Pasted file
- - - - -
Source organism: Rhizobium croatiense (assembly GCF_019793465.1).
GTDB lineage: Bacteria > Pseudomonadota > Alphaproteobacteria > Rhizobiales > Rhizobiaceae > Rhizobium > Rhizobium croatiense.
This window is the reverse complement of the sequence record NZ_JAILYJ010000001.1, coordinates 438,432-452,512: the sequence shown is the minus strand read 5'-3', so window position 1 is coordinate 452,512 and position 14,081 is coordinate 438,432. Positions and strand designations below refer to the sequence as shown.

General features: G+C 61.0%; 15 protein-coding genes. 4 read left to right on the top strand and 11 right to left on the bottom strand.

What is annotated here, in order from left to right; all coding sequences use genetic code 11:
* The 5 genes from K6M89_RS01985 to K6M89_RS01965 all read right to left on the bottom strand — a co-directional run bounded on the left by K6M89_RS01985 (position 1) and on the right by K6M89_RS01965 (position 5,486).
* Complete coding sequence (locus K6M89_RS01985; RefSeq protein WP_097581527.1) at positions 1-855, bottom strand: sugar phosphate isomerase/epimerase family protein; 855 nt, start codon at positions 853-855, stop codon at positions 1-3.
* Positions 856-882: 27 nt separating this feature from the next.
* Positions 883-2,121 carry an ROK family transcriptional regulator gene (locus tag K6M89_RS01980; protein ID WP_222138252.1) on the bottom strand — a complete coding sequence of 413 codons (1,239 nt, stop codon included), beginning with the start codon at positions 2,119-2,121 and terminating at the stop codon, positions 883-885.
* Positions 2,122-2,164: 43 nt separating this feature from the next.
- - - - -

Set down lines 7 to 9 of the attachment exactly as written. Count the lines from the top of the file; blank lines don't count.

* Complete coding sequence (locus K6M89_RS01985; RefSeq protein WP_097581527.1) at positions 1-855, bottom strand: sugar phosphate isomerase/epimerase family protein; 855 nt, start codon at positions 853-855, stop codon at positions 1-3.
* Positions 856-882: 27 nt separating this feature from the next.
* Positions 883-2,121 carry an ROK family transcriptional regulator gene (locus tag K6M89_RS01980; protein ID WP_222138252.1) on the bottom strand — a complete coding sequence of 413 codons (1,239 nt, stop codon included), beginning with the start codon at positions 2,119-2,121 and terminating at the stop codon, positions 883-885.